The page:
Activity Aware IDS for AWS is a system for gaining greater visibility into your AWS Account.
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README.md

Activity Aware IDS for AWS

Activity Aware IDS for AWS is a system for gaining greater visibility into your AWS Account.

When performing day-to-day operations and maintaining the security of your AWS account, it's important to stay aware of the activities being performed in your AWS account. AWS Activity Aware provides an integral part of of an overall intrusion detection and awareness strategy by gathering important information about the activities in your AWS account, and bringing them to your team in the context that makes the most sense for them, such as Slack.

In our initial release, we support CloudWatch Logs CloudTrail source, and the Slack destination, with plan to add additional sources and destinations in the future.

Table of Contents

  1. Use Cases
  2. Getting Started
  3. Contributing
  4. Development
  5. Notices

Use Cases

Intrusion Detection

According to the security team at Adobe, there are 3 major types of potential security incidents in AWS. These are:

  • Infrastructure Impact
    • Externally attacking the infrastructure to impact system performance, such as Distributed Denial of Service (DDoS) attacks.
  • Host Compromise
    • Taking control of existing resources such as Instances using techniques like command injection.
  • Account Compromise
    • Taking control of an authenticated AWS User to seize account control.

Activity Aware IDS for AWS currently focuses mainly on helping you identify potential Account Compromise activities.

For an example of how this works, imagine that you have a AWS Account IAM User named Alice, and a Malicious user named Mallory that is trying to perform actions in your account.

Alice has a set of long term credentials that give her access to a specific aspect of the AWS Account. Now suppose that Alice's credentials get compromised in some way by some malicious user Mallory. At some point Mallory will likely try to find out what she is able to do in this account, by either looking for policies that the user has, or by attempting a number of actions to see what isn't denied.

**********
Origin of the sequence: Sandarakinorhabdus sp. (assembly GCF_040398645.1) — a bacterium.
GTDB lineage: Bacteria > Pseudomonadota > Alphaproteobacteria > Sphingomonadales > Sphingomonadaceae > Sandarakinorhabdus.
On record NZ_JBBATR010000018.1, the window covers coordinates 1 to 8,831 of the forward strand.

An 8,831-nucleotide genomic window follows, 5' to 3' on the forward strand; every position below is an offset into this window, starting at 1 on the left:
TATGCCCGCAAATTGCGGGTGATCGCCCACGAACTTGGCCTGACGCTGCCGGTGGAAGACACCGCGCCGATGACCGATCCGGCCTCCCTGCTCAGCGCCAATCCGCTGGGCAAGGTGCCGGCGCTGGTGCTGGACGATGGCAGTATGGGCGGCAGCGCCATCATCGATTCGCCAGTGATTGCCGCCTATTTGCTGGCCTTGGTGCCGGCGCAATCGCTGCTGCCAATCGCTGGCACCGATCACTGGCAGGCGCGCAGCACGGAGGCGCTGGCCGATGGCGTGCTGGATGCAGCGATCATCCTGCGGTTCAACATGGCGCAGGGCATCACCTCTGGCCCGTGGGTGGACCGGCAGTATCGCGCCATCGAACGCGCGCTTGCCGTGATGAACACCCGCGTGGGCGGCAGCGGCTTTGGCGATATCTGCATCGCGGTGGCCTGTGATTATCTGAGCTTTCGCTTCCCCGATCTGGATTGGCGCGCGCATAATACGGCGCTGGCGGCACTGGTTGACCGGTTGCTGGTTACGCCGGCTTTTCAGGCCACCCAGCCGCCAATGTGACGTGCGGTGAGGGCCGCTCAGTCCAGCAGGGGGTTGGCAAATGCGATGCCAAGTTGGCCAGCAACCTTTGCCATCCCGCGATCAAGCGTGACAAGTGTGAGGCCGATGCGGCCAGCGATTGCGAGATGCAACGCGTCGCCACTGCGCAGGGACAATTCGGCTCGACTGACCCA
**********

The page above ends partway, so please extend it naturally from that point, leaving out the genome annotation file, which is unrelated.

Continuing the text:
If you are following a Least Privilege approach to managing your IAM accounts, Alice likely doesn't need to see the actions afforded to her by the Policies attached to our account, or potentially, even what policies are attached to her account. If this is the case, when Mallory attempts to get the contents of an IAM Policy, she will be denied access, and a CloudTrail log for this denial will be created.

This is where Activity Aware IDS for AWS can help. In our default configuration, once CloudTrail logs the denial to the CloudWatch Logs Log Group, the CloudTrail Source will receive that message, pass a standardized version of it to the Slack Destination, which will send a notification to its configured Slack Channel. At this point your team can choose to get notifications on any activity in this channel. Once the team notices the odd activity, they will likely speak with Alice, and identify that the actions were not performed by her, and replace her credentials.

Least Privilege Debugging

Following the Principle of Least Privilege is a common recommendation for protecting your account. Finding the right set of permissions to give an account or role can be difficult.

For example, imagine that you are creating a new role for one of your services. When determining the minimum permissions that the role needs, one approach is to start with no permissions, and interact with the system until it is denied access to perform an action. At this point, like in the Intrusion Detection example above, a CloudTrail log for this denial will be created. In the default configuration of Activity Aware IDS for AWS, once CloudTrail logs the denial to the CloudWatch Logs Log Group, the CloudTrail Source will receive that message, and pass a standardized version to the Slack Destination, which will send a notification to its configured Slack Channel. At this point, you can review the denied action, and resource, and add these to the permissions of the role.

Getting Started

Requirements

To receive Cloudtrail Events, Activity Aware IDS for AWS requires that CloudWatch Logs support in Cloudtrail has been enabled.

To send notifications to Slack, you will need a Slack Webhook URL.

Configuration

CloudTrailCloudWatchLogsGroupName

This specifies the CloudWatch Logs Log Group from your account that you would like Activity Aware IDS to monitor the CloudTrail events in your account.

Default: CloudTrail/DefaultLogGroup

The default is set to the default used by CloudTrail when sending logs to CloudWatch Logs.

CloudTrailCloudWatchLogsFilterPattern